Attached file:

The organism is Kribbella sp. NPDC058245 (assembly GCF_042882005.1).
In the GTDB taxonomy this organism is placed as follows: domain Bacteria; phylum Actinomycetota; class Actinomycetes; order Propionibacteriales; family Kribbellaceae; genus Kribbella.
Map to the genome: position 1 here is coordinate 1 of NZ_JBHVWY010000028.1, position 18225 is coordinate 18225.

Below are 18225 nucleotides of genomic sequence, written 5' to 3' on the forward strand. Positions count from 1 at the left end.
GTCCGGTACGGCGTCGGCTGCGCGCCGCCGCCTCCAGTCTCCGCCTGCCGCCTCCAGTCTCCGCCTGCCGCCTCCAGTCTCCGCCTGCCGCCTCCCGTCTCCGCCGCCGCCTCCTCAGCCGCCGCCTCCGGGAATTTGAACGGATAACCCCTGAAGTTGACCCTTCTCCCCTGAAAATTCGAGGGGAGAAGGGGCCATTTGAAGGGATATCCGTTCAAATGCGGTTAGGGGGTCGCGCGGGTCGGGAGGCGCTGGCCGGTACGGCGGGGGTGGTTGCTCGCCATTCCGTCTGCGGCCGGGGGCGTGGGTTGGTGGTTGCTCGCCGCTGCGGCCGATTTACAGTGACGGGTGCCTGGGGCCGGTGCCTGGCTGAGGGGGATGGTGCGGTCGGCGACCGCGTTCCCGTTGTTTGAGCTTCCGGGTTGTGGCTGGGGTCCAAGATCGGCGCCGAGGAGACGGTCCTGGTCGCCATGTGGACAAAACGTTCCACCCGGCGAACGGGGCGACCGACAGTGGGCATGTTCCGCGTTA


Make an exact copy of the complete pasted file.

The organism is Kribbella sp. NPDC058245 (assembly GCF_042882005.1).
In the GTDB taxonomy this organism is placed as follows: domain Bacteria; phylum Actinomycetota; class Actinomycetes; order Propionibacteriales; family Kribbellaceae; genus Kribbella.
Map to the genome: position 1 here is coordinate 1 of NZ_JBHVWY010000028.1, position 18225 is coordinate 18225.

Below are 18225 nucleotides of genomic sequence, written 5' to 3' on the forward strand. Positions count from 1 at the left end.
GTCCGGTACGGCGTCGGCTGCGCGCCGCCGCCTCCAGTCTCCGCCTGCCGCCTCCAGTCTCCGCCTGCCGCCTCCAGTCTCCGCCTGCCGCCTCCCGTCTCCGCCGCCGCCTCCTCAGCCGCCGCCTCCGGGAATTTGAACGGATAACCCCTGAAGTTGACCCTTCTCCCCTGAAAATTCGAGGGGAGAAGGGGCCATTTGAAGGGATATCCGTTCAAATGCGGTTAGGGGGTCGCGCGGGTCGGGAGGCGCTGGCCGGTACGGCGGGGGTGGTTGCTCGCCATTCCGTCTGCGGCCGGGGGCGTGGGTTGGTGGTTGCTCGCCGCTGCGGCCGATTTACAGTGACGGGTGCCTGGGGCCGGTGCCTGGCTGAGGGGGATGGTGCGGTCGGCGACCGCGTTCCCGTTGTTTGAGCTTCCGGGTTGTGGCTGGGGTCCAAGATCGGCGCCGAGGAGACGGTCCTGGTCGCCATGTGGACAAAACGTTCCACCCGGCGAACGGGGCGACCGACAGTGGGCATGTTCCGCGTTA